Warnich L, Koegelenberg AJ

University of Stellenbosch, Stellenbosch, South Africa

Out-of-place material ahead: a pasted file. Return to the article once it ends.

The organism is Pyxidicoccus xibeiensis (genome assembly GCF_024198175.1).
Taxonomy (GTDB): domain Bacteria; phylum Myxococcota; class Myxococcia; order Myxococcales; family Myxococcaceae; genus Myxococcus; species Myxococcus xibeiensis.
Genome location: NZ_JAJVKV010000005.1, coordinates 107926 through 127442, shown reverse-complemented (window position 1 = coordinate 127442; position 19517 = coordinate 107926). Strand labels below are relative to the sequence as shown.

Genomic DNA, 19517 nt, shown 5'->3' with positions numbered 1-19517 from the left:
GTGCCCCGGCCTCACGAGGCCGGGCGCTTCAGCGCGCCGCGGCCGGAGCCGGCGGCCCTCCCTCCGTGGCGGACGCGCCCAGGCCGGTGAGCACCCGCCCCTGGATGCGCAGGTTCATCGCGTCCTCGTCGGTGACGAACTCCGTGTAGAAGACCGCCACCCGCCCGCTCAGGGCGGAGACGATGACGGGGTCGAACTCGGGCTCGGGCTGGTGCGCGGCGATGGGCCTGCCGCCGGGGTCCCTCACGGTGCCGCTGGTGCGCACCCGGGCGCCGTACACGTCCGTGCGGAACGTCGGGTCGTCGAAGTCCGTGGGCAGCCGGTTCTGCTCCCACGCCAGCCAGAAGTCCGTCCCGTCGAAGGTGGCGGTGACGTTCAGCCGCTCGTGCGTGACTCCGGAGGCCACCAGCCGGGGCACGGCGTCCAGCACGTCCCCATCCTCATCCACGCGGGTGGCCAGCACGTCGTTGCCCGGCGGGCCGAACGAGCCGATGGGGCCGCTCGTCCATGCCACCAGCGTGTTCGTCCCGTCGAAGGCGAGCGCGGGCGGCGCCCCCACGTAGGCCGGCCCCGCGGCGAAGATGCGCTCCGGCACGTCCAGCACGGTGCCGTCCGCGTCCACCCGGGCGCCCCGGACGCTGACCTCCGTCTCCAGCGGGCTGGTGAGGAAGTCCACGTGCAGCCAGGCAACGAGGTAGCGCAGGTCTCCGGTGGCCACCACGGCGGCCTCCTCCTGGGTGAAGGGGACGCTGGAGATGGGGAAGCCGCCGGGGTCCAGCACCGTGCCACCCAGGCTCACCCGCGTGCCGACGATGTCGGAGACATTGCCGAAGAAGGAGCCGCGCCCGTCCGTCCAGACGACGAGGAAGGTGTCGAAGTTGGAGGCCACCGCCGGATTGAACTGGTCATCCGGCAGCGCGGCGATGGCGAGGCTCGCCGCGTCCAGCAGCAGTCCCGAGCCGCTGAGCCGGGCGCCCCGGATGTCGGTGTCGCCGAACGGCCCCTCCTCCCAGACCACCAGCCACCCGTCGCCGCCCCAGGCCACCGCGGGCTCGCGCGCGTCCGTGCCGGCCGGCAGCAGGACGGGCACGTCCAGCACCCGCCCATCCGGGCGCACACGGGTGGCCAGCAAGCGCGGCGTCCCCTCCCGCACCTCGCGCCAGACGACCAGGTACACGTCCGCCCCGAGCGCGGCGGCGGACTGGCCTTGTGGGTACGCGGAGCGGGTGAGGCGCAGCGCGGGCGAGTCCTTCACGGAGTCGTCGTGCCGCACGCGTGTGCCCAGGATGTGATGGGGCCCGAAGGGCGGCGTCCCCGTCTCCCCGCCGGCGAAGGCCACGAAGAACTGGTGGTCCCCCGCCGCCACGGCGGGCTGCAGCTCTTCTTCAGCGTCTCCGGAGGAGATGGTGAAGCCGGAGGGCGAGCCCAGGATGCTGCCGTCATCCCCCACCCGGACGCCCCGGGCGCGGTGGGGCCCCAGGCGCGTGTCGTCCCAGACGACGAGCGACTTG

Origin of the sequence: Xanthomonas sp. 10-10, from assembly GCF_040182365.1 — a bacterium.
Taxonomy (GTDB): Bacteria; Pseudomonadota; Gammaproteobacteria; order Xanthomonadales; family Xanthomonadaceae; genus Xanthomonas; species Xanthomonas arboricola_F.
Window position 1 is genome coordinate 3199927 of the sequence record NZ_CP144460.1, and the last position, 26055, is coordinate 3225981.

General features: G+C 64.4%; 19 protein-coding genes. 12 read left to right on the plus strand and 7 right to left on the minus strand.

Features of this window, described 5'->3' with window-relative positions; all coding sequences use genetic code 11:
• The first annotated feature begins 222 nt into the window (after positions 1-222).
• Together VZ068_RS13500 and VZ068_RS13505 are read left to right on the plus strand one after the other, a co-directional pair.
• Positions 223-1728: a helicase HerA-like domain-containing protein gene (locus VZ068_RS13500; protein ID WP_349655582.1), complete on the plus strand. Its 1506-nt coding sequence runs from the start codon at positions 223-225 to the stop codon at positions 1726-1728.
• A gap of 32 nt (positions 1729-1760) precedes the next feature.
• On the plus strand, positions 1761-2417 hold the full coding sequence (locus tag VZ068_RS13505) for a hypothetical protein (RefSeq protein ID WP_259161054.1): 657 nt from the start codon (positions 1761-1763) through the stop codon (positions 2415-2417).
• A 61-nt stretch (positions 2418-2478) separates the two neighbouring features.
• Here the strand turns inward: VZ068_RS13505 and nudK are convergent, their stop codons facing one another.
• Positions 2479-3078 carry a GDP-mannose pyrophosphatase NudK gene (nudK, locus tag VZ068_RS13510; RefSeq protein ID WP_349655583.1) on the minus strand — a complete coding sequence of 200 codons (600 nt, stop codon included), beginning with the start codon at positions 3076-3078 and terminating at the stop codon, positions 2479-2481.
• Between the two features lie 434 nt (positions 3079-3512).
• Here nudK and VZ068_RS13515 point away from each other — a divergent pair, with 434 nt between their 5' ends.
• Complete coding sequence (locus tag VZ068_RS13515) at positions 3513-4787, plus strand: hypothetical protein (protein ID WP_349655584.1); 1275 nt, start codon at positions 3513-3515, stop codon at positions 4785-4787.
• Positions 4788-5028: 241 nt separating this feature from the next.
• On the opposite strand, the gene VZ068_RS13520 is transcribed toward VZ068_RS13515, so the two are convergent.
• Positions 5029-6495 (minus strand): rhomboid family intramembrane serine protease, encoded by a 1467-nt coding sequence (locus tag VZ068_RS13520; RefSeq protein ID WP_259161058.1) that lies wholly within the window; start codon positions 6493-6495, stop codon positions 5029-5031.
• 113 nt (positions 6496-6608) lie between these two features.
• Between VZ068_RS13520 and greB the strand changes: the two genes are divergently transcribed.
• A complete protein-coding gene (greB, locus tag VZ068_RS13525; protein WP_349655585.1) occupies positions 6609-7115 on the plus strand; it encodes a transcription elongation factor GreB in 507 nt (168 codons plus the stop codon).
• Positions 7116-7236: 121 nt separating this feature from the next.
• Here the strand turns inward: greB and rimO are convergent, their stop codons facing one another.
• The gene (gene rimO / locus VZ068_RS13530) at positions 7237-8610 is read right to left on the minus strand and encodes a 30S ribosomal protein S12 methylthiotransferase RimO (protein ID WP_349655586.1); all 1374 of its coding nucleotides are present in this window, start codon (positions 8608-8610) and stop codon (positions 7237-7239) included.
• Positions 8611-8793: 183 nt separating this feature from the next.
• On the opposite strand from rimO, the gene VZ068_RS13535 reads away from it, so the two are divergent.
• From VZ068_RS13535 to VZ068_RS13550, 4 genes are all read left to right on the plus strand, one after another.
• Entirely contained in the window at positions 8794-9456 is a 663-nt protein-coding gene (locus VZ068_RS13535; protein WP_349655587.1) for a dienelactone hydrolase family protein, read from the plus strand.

The incidence of variegate porphyria (VP) in the South African population of European descent is the highest in the world because of a founder gene effect and the gene frequency was estimated to be 0.3%. However, this estimate is questionable on the grounds of genealogical and biochemical methods used and as indicated by more recent records from diagnostic laboratories. According to earlier reports more than 80% of the estimated 10 000-20 000 South African individuals with VP remain undetected and are therefore at risk of potentially lethal acute neurological attacks. This poses a serious question regarding the actual frequency of VP, and specifically the founder gene mutation, in South Africa. Are there thousands of undiagnosed VP carriers in South Africa as genealogical studies and population growth curves have predicted, or is the allele frequency much lower than 0.3%? The aim of this study was thus to determine the prevalence of the founder mutation (R59W) with a highly specific DNA test. Blood samples were obtained at blood transfusion clinics, pathology clinics and maternity wards. For the initial screening we used SSCP analysis, which proved to be consistent and cost-effective. All R59W positive samples were re-tested using restriction enzyme analysis. The R59W mutation was detected in five of the 4637 samples collected to date. The estimated frequency of 0.15% (5/3311) for the founder mutation in South Africans of European descent is much lower than the frequency of 0.3% estimated previously. However, different frequencies were obtained within the various population samples and we suggest that a newborn baby population sample be used in the future, as it is the most unbiased sample source. Interestingly, the highest frequency for the R59W mutation was obtained in this sample. One of the two adult R59W positive participants was unaware of her carrier status, in accordance with the incomplete penetrance of the trait. Two of the mothers of the three newborn babies found to be R59W positive were also not aware of VP in their families, indicating that ignorance regarding VP status in South Africa is a matter of some concern.